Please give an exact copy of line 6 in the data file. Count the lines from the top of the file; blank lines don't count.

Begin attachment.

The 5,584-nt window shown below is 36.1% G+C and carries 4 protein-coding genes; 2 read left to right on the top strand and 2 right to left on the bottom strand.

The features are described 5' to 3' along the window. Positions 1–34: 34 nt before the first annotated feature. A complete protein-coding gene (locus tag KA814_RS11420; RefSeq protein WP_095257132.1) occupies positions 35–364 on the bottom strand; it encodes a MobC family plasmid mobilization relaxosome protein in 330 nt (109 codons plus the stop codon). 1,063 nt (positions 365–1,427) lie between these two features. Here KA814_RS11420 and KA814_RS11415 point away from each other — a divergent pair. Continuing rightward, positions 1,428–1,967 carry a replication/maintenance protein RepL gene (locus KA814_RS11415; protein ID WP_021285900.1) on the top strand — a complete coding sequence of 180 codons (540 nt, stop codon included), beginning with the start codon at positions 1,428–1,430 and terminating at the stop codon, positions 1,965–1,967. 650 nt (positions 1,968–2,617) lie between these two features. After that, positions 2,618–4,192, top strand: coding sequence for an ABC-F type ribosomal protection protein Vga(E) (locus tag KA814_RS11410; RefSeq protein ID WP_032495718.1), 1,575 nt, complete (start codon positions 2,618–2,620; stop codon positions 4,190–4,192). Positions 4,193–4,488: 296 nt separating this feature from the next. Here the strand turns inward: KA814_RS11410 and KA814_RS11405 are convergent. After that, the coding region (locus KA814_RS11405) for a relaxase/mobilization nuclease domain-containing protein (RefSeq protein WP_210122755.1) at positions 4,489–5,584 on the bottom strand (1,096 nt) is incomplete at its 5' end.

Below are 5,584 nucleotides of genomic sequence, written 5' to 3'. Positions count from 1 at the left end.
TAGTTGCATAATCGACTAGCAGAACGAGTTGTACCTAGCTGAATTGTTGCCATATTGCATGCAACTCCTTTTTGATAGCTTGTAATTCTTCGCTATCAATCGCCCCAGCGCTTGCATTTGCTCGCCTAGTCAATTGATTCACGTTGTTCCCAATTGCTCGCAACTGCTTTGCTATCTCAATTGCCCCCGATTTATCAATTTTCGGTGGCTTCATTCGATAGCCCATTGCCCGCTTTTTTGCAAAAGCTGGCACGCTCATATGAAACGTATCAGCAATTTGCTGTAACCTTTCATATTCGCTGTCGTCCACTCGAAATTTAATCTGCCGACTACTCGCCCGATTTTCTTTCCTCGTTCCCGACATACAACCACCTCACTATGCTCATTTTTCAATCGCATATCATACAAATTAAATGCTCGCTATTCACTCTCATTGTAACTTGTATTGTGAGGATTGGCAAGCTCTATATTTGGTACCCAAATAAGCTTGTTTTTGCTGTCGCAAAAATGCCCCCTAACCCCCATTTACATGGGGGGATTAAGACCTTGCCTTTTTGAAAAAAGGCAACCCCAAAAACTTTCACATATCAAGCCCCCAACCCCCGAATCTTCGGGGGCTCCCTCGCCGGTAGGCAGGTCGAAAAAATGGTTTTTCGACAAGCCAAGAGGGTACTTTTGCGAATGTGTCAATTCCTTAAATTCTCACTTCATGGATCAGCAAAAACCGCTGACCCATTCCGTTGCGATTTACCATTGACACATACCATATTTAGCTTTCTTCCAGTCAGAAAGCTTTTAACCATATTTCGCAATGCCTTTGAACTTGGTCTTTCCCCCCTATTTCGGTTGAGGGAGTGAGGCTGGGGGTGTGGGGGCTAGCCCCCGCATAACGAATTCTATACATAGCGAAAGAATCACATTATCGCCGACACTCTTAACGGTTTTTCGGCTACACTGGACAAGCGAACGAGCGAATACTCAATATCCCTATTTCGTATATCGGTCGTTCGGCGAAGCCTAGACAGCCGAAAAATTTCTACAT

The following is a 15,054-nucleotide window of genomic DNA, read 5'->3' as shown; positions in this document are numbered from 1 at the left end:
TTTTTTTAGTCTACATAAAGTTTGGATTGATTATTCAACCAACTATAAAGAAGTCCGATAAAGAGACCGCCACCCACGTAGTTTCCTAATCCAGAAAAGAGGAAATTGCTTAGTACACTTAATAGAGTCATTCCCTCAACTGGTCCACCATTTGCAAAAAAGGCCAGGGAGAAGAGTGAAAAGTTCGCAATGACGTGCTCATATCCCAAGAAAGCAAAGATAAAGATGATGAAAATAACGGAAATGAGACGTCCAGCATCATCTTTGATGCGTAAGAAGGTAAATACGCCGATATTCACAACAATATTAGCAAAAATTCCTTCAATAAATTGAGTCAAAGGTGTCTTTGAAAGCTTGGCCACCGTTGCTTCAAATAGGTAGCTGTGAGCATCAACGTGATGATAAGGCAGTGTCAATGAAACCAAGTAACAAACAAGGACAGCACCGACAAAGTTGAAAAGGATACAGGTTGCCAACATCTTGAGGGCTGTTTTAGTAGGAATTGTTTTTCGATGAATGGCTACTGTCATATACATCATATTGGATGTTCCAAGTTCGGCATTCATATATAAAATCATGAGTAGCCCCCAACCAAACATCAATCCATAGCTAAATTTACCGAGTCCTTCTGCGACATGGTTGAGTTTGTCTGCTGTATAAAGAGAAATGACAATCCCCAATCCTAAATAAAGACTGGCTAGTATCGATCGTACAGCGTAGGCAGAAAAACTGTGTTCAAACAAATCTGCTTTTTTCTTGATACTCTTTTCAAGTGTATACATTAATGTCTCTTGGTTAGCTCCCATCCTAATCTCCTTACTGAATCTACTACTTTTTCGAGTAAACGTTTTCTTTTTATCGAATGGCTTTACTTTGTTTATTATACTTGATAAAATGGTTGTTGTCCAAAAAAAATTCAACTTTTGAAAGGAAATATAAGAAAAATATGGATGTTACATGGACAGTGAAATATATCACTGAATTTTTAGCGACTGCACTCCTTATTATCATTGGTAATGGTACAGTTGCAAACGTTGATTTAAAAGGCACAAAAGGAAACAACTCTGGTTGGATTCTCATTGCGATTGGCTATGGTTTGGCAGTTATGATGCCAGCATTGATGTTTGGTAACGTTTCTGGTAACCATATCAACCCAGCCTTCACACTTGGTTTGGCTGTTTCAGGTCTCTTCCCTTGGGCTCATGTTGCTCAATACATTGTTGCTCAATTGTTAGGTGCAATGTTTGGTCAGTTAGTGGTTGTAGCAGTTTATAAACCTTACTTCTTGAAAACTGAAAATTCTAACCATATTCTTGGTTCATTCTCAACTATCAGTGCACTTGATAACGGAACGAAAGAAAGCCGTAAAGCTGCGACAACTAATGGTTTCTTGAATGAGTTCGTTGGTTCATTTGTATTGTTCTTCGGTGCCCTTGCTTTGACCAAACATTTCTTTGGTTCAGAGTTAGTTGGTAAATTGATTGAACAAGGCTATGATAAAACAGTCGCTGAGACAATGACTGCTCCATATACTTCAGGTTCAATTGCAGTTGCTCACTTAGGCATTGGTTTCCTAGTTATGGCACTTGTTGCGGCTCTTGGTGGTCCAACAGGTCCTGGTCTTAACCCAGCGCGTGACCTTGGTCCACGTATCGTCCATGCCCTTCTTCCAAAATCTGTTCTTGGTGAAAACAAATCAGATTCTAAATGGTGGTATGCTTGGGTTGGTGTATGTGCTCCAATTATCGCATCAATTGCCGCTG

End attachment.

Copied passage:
TTTTTTTAGTCTACATAAAGTTTGGATTGATTATTCAACCAACTATAAAGAAGTCCGATAAAGAGACCGCCACCCACGTAGTTTCCTAATCCAGAAAAGAGGAAATTGCTTAGTACACTTAATAGAGTCATTCCCTCAACTGGTCCACCATTTGCAAAAAAGGCCAGGGAGAAGAGTGAAAAGTTCGCAATGACGTGCTCATATCCCAAGAAAGCAAAGATAAAGATGATGAAAATAACGGAAATGAGACGTCCAGCATCATCTTTGATGCGTAAGAAGGTAAATACGCCGATATTCACAACAATATTAGCAAAAATTCCTTCAATAAATTGAGTCAAAGGTGTCTTTGAAAGCTTGGCCACCGTTGCTTCAAATAGGTAGCTGTGAGCATCAACGTGATGATAAGGCAGTGTCAATGAAACCAAGTAACAAACAAGGACAGCACCGACAAAGTTGAAAAGGATACAGGTTGCCAACATCTTGAGGGCTGTTTTAGTAGGAATTGTTTTTCGATGAATGGCTACTGTCATATACATCATATTGGATGTTCCAAGTTCGGCATTCATATATAAAATCATGAGTAGCCCCCAACCAAACATCAATCCATAGCTAAATTTACCGAGTCCTTCTGCGACATGGTTGAGTTTGTCTGCTGTATAAAGAGAAATGACAATCCCCAATCCTAAATAAAGACTGGCTAGTATCGATCGTACAGCGTAGGCAGAAAAACTGTGTTCAAACAAATCTGCTTTTTTCTTGATACTCTTTTCAAGTGTATACATTAATGTCTCTTGGTTAGCTCCCATCCTAATCTCCTTACTGAATCTACTACTTTTTCGAGTAAACGTTTTCTTTTTATCGAATGGCTTTACTTTGTTTATTATACTTGATAAAATGGTTGTTGTCCAAAAAAAATTCAACTTTTGAAAGGAAATATAAGAAAAATATGGATGTTACATGGACAGTGAAATATATCACTGAATTTTTAGCGACTGCACTCCTTATTATCATTGGTAATGGTACAGTTGCAAACGTTGATTTAAAAGGCACAAAAGGAAACAACTCTGGTTGGATTCTCATTGCGATTGGCTATGGTTTGGCAGTTATGATGCCAGCATTGATGTTTGGTAACGTTTCTGGTAACCATATCAACCCAGCCTTCACACTTGGTTTGGCTGTTTCAGGTCTCTTCCCTTGGGCTCATGTTGCTCAATACATTGTTGCTCAATTGTTAGGTGCAATGTTTGGTCAGTTAGTGGTTGTAGCAGTTTATAAACCTTACTTCTTGAAAACTGAAAATTCTAACCATATTCTTGGTTCATTCTCAACTATCAGTGCACTTGATAACGGAACGAAAGAAAGCCGTAAAGCTGCGACAACTAATGGTTTCTTGAATGAGTTCGTTGGTTCATTTGTATTGTTCTTCGGTGCCCTTGCTTTGACCAAACATTTCTTTGGTTCAGAGTTAGTTGGTAAATTGATTGAACAAGGCTATGATAAAACAGTCGCTGAGACAATGACTGCTCCATATACTTCAGGTTCAATTGCAGTTGCTCACTTAGGCATTGGTTTCCTAGTTATGGCACTTGTTGCGGCTCTTGGTGGTCCAACAGGTCCTGGTCTTAACCCAGCGCGTGACCTTGGTCCACGTATCGTCCATGCCCTTCTTCCAAAATCTGTTCTTGGTGAAAACAAATCAGATTCTAAATGGTGGTATGCTTGGGTTGGTGTATGTGCTCCAATTATCGCATCAATTGCCGCTG